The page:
The Laughing Cavalier was a true gent and the two figures lurking in The Scream were the artist's friends: Secrets behind masterpieces are revealed in new book

  • Susie Hodge's new book Art in Detail: 100 Masterpieces explores the details and meanings behind famous paintings
  • It reveals secrets about how paintings were made or their subjects' lives
  • The identity behind those lurking in the background of The Scream and how you can tell The Laughing Cavalier is a gentleman is revealed in the new book

Paintings such as The Scream and The Laughing Cavalier have graced art books and walls for so long now that they almost seem commonplace.

But within those paintings - and many more - lie rarely known details that bring them to life all over again.

Those details form the basis for Susie Hodge's new book Art in Detail: 100 Masterpieces, CNN reported - and some of the most fascinating can be found below.

The Scream (1893) by Edvard Munch

The painting: In 1893's The Scream, Norwegian expressionist Edvard Munch created one of the most enduring and memorable images in modern art: A distorted, skeletal figure, mouth open and face grasped in horror in front of a malevolent red sky.

Munch was inspired when, feeling tired and ill while crossing a fjord on a bridge, he gazed out across the sunset and 'sensed a scream passing through nature'.

'It seemed to me that I heard the scream,' he wrote in his diary. 'I painted this picture, painted the clouds as actual blood. The color shrieked. This became The Scream.'

The detail: The viewer's gaze is drawn almost instantly to the iconic, terrified figure, the sickly near-black fjord, and the apocalyptic skies above.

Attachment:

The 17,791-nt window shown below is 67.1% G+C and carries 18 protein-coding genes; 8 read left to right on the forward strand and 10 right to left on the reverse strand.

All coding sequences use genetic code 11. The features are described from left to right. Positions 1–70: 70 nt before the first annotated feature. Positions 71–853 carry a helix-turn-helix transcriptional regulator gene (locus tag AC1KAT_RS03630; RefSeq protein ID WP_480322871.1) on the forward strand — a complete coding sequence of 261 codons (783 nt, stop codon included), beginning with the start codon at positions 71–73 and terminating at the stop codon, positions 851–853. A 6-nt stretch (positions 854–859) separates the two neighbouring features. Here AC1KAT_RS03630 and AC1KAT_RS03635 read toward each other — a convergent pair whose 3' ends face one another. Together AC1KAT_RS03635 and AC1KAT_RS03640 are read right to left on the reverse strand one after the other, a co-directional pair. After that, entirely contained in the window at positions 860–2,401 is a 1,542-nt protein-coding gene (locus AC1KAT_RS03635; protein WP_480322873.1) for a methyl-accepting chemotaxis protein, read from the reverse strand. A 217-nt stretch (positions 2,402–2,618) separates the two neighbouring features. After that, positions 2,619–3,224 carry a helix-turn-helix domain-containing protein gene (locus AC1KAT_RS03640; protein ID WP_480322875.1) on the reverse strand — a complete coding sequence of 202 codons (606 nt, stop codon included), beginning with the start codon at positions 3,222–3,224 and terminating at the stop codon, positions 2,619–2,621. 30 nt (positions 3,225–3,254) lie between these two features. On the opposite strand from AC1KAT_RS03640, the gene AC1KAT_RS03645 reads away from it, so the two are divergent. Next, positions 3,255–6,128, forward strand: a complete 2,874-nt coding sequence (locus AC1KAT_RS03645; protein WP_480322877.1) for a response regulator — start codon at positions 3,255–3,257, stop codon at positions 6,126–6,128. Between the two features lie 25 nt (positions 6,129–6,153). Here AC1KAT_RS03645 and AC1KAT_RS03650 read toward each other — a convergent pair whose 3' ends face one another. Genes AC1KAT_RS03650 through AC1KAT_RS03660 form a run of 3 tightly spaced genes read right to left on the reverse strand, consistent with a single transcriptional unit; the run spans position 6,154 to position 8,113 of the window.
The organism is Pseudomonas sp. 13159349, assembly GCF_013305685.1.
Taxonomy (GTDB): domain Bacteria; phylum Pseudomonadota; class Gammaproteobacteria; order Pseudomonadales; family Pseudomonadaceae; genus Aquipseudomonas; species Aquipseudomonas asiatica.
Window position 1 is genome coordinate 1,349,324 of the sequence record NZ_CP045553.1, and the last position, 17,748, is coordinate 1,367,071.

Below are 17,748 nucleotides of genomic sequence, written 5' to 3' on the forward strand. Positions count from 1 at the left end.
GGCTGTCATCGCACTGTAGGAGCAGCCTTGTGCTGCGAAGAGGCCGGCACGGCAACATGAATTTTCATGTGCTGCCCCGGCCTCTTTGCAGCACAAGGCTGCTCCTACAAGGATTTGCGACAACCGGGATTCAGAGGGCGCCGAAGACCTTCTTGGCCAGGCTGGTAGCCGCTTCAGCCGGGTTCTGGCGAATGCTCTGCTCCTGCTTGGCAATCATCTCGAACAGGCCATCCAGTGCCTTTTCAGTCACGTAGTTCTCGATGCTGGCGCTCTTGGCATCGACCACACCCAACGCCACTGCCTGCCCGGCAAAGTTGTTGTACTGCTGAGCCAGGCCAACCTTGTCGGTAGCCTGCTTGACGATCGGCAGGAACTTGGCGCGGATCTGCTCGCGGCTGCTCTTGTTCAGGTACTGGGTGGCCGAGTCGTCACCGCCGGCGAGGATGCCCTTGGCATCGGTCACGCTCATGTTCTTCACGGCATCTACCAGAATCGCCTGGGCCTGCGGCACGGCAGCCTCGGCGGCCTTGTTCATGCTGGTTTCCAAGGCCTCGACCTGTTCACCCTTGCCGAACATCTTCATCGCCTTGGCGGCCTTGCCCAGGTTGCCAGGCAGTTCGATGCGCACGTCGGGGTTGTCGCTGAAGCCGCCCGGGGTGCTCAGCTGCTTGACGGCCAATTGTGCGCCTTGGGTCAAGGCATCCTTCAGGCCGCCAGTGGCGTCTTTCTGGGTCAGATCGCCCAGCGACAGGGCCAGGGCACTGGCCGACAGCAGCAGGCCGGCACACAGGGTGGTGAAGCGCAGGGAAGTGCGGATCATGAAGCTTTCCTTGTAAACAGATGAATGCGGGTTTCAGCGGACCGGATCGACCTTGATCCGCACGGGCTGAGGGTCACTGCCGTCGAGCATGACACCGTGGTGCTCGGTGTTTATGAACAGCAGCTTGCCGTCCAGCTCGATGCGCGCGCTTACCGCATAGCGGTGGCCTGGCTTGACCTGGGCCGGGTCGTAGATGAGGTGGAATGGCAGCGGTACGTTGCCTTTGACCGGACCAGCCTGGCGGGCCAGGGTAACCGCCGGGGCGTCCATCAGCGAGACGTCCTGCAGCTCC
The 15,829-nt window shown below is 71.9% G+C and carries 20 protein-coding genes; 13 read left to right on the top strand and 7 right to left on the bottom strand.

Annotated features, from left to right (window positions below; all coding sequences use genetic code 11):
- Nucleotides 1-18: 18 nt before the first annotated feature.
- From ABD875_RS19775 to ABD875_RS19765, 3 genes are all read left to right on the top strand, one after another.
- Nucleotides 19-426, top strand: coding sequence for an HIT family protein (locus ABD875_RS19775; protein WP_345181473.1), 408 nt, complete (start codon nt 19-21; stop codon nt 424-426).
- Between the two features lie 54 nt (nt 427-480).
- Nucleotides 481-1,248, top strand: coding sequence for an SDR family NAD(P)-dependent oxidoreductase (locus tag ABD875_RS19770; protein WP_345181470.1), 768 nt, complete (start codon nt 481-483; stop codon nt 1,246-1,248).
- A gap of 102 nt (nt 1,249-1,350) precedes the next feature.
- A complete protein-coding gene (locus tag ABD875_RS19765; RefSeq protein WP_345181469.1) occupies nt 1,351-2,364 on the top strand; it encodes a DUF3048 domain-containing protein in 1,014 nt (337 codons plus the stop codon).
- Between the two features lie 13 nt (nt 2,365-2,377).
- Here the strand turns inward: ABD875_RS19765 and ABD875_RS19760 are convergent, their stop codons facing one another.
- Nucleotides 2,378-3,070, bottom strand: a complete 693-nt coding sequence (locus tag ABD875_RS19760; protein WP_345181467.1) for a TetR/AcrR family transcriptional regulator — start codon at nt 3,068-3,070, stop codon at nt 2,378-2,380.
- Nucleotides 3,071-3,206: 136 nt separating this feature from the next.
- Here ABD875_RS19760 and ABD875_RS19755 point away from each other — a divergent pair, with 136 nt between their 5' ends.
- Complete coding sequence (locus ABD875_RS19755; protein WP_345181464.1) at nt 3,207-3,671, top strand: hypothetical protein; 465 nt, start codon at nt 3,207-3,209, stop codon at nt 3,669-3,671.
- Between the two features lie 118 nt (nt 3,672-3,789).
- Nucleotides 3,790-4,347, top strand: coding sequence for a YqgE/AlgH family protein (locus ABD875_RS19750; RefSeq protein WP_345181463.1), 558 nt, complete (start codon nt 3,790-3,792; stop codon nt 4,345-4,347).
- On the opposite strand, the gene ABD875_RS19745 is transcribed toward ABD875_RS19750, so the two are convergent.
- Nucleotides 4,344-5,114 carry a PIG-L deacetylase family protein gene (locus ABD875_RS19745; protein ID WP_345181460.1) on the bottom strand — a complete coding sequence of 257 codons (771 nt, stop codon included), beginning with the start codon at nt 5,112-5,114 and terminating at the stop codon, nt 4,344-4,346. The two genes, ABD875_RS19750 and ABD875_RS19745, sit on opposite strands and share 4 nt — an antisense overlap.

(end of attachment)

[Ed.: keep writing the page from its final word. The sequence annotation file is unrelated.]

Less obvious are the shadowy figures in the background. They look threatening, but in reality, they are representations of Munch's two friends, who were with him on the bridge but oblivious to his vision. 

The incident was written by Munch on the frame of one of the four versions of the image that he created, in the form of a poem.

It read: 'I was walking along the road with two friends - the sun was setting - suddenly the sky turned blood red - I paused, feeling exhausted, and leaned on the fence - there was blood and tongues of fire above the blue-black fjord and the city - my friends walked on, and I stood there trembling with anxiety - and I sensed an infinite scream passing through nature.'

The Laughing Cavalier (1624) by Frans Hals

The painting: One of the most celebrated Baroque portraits of all time, Dutch painter Hals put an extraordinary amount of detail into his subject's clothing and appearance - particularly his wry and enigmatic smile.

It's not known who the cavalier is - although the Latin in the top-right of the picture says he was 26, and it was painted in 1624.